The hype cycle: when to buy into tech

Although not intended to be a predictor of investment returns, says Matthew Partridge, the technology hype cycle may be a useful guide to what to expect.


New technology can be a risky business. From the railway mania of the 1840s to the technology bubble of 1999-2001, paper fortunes have been made and lost almost overnight. Indeed, the boom-bust-recovery cycle has played itself out so many times that Gartner, a leading technology research firm, has developed a five-stage "hype cycle" against which it monitors emerging technologies. Although this model is not intended to be a predictor of investment returns, but may be a useful guide to what to expect.

The first stage of the hype cycle is the "innovation trigger", when a new technology is discovered. Initially it is only of interest to the scientists and to a few entrepreneurs. The public remain either unaware or sceptical, with the exception of venture capitalists and specialist investors.

Some firms may start to commercialise the technology, but investment opportunities are limited. For example, in the case of the internet it wasn't until the publication of The Internet Report by Morgan Stanley in 1995 that people started to pay attention.

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The second stage is the "peak of inflated expectations". This is where investors start pumping money into the sector to the point that it becomes wildly overvalued, while people start making unrealistic projections about the economic impact of the technology.

Initially, some of these investments are sensible, but as the bubble expands, people invest wildly out of a desire not to be left behind. During the internet bubble, it became fashionable for firms to rebrand as "dotcoms", while some people were leaving their jobs to speculate in technology stocks.

The third stage is the "trough of disillusionment". This is where people lose patience with a technology that fails to develop as hoped, or they realise that their expectations are unrealistic. Investors stop putting money into the sector and wind up existing companies. The value of the sector plunges as investors shun the entire sector. Between March 2000 and October 2002, the tech-heavy Nasdaq lost more than 75% of its value.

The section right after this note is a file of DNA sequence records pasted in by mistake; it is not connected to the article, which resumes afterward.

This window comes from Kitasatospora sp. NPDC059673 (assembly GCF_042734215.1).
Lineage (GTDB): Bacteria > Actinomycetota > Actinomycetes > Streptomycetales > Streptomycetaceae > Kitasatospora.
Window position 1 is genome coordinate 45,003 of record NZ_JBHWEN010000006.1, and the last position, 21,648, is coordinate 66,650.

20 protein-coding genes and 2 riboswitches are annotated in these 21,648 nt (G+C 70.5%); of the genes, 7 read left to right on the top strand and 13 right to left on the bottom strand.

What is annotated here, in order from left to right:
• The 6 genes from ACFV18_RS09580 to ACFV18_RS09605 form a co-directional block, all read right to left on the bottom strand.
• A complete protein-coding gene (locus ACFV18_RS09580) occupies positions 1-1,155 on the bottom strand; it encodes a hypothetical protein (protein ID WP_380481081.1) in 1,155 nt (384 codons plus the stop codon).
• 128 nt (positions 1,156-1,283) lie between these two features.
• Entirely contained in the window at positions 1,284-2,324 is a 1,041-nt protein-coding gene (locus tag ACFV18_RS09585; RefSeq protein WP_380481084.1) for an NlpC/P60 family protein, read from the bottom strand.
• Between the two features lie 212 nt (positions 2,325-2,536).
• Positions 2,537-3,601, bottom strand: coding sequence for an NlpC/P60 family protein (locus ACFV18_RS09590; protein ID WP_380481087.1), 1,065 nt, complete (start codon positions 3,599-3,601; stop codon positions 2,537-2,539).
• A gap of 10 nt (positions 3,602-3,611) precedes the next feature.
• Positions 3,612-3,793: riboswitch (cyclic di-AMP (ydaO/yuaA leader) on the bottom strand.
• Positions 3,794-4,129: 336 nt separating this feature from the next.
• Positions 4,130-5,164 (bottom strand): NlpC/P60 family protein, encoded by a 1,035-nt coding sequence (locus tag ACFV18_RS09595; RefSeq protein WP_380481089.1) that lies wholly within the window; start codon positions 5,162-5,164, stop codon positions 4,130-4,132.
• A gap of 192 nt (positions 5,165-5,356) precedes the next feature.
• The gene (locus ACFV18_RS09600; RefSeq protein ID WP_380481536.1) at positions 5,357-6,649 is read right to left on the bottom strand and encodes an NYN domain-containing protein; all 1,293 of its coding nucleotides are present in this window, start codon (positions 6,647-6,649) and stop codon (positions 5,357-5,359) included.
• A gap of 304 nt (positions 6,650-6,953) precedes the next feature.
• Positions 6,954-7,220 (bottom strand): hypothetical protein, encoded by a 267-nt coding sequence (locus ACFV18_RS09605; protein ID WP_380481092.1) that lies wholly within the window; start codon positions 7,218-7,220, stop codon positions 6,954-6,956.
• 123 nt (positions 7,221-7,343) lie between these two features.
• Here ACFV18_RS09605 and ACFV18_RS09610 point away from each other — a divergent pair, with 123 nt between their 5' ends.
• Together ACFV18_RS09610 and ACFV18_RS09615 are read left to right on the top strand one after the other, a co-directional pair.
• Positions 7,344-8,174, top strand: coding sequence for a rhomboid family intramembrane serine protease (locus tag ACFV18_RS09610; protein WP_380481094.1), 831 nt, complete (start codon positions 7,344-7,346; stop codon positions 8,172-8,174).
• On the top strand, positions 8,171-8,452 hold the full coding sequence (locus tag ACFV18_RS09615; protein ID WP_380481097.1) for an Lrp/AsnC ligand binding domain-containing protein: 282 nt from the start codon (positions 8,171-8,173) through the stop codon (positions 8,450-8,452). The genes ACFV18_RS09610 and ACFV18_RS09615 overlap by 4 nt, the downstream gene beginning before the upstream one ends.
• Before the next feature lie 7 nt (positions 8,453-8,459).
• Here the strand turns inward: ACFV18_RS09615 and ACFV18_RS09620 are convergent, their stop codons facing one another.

The fourth stage is the "slope of enlightenment". The investment during the first two periods begins to pay off, resulting in useful products. Firms begin to reinvest in the technology, while investors take a second look at the sector. This began to happen to the internet in the mid-2000s. The value of those companies that managed to survive stage three begins to recover.

Finally, we reach the "plateau of productivity" as the technology matures as has happened in recent years with the internet.

There are clearly two ways to make money during this cycle. The first and most lucrative is to be lucky enough to identify emerging technologies that could have a huge economic impact and then invest in them, selling out once they have become overvalued.

However, early-stage investing is often hard, due to a lack of opportunities. So it's easier to find a sector that has fallen out of favour and become undervalued in other words, focusing on the third stage. Naturally, the worst time to invest is at the top of the peak of inflated expectations.

Dr Matthew Partridge

Matthew graduated from the University of Durham in 2004; he then gained an MSc, followed by a PhD at the London School of Economics.

He has previously written for a wide range of publications, including the Guardian and the Economist, and also helped to run a newsletter on terrorism. He has spent time at Lehman Brothers, Citigroup and the consultancy Lombard Street Research.

Matthew is the author of Superinvestors: Lessons from the greatest investors in history, published by Harriman House, which has been translated into several languages. His second book, Investing Explained: The Accessible Guide to Building an Investment Portfolio, is published by Kogan Page.

As senior writer, he writes the shares and politics & economics pages, as well as weekly Blowing It and Great Frauds in History columns He also writes a fortnightly reviews page and trading tips, as well as regular cover stories and multi-page investment focus features.

Follow Matthew on Twitter: @DrMatthewPartri